EU vs. Orbán - Fighting for Democracy within the EU

European Union is often praised for its normative soft power and transformation capacity. However very active in promoting democracy in its neighbourhood, the case of Orbán’s Hungary shows that the EU is struggling to ensure the respect for democracy, human rights and rule of law within its borders. In this article, already existing tools which the EU applied or discussed in the case of Hungary EU are examined - such as various declarations, infringement procedure or Article 7 TEU. Bilateral sanctions and suspension of the “guilty” political party’s membership in the EP groups are described as alternative options used in the past by the EU members, but outside the EU processes. Proposals for the new rule of law mechanism and ex-ante conditionality are analysed as possible tools of the future. The article comes to conclusion that none of those tools can be fully effective when there’s a clear lack of unity on the EU side and the political will to address the issue is missing.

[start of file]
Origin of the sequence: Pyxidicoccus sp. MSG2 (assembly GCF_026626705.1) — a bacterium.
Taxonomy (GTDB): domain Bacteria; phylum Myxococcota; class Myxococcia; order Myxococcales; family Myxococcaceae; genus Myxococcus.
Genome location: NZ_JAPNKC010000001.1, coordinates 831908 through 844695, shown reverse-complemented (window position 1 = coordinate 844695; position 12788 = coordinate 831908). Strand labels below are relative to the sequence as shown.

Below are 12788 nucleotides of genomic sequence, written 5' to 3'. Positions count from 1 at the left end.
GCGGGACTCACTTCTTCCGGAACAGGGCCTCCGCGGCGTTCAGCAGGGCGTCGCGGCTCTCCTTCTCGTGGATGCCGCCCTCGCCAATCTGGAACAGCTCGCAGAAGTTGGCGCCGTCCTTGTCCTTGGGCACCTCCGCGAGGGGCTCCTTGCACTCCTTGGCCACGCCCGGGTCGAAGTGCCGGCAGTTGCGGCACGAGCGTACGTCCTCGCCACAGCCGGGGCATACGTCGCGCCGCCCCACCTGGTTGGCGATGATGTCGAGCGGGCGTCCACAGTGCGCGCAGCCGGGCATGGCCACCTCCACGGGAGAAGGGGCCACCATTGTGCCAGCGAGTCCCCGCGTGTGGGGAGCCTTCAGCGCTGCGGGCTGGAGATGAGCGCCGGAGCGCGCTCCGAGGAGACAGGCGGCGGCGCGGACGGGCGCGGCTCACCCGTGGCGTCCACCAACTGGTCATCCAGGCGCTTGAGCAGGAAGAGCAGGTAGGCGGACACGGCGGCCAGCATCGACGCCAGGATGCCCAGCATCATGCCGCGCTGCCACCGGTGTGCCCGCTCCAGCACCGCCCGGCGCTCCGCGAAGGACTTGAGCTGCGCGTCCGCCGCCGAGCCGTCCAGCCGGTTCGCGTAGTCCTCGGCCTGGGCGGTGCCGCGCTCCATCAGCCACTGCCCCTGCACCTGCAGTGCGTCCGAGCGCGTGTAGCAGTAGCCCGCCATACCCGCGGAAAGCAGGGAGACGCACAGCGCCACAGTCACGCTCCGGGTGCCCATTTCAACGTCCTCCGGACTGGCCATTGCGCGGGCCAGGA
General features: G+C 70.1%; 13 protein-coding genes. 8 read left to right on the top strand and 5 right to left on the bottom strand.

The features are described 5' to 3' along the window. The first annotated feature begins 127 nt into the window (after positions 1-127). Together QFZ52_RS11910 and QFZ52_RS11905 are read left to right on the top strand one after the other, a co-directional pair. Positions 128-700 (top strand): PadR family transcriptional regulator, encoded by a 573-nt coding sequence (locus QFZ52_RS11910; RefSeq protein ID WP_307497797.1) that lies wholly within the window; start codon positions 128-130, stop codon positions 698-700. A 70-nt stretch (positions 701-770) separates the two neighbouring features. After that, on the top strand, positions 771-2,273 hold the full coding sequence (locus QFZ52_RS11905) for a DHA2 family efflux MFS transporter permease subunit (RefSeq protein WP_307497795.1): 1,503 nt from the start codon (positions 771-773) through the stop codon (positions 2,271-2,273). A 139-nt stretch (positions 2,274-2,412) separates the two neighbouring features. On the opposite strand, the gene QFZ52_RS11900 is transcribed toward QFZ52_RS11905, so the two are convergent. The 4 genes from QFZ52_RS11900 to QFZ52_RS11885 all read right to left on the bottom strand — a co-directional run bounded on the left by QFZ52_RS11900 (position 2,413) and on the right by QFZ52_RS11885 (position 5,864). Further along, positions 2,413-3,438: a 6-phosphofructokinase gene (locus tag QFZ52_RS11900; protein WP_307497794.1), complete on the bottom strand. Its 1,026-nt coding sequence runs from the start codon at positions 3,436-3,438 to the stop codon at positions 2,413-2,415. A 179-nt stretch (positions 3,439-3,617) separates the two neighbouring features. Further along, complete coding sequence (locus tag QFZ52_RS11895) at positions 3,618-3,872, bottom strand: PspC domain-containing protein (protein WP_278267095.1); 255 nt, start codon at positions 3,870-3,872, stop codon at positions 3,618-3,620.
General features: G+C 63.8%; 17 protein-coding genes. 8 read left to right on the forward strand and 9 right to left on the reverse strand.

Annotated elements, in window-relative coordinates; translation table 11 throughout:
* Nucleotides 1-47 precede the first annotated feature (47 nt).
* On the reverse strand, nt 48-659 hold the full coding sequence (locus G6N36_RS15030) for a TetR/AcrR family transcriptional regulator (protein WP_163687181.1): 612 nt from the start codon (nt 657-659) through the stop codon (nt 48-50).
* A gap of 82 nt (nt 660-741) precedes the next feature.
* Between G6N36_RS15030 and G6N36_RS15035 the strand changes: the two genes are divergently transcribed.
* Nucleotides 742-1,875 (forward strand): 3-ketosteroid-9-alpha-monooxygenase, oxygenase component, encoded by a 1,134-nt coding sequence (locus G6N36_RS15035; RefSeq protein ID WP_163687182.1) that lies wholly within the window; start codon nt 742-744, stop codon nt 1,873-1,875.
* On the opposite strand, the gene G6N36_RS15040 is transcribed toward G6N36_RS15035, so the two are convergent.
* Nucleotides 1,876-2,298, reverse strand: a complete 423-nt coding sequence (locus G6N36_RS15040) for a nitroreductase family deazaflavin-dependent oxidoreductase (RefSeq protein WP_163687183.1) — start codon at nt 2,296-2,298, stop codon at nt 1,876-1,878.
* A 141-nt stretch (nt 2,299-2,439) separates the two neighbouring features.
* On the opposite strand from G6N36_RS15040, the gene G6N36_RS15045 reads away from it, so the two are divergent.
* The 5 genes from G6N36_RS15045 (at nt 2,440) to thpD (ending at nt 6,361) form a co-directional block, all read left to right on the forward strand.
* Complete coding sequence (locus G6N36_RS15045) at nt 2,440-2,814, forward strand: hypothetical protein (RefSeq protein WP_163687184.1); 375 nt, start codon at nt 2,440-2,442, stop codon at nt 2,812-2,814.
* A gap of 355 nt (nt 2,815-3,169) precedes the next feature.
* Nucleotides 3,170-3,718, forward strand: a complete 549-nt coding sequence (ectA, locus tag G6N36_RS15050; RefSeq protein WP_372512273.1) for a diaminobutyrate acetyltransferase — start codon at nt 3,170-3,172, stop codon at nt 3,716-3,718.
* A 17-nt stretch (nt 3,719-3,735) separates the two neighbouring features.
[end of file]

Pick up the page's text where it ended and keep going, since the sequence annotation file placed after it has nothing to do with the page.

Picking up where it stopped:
More information in our colleague's paper here.


  • The Czech and Slovak Parliaments After the Lisbon Treaty

    The publication you are about to open is an output of a project called New role of the national parliaments in the EU decision-making processes: previous experience and new challenges pursuant to the Lisbon Treaty, undertaken by EUROPEUM Institute for European Policy together with the Institute of Public Affairs in Warsaw and Stiftung Wissenschaft und Politik in Berlin with the financial support of Heinrich Böll Foundation.

    Publication is available to download here.

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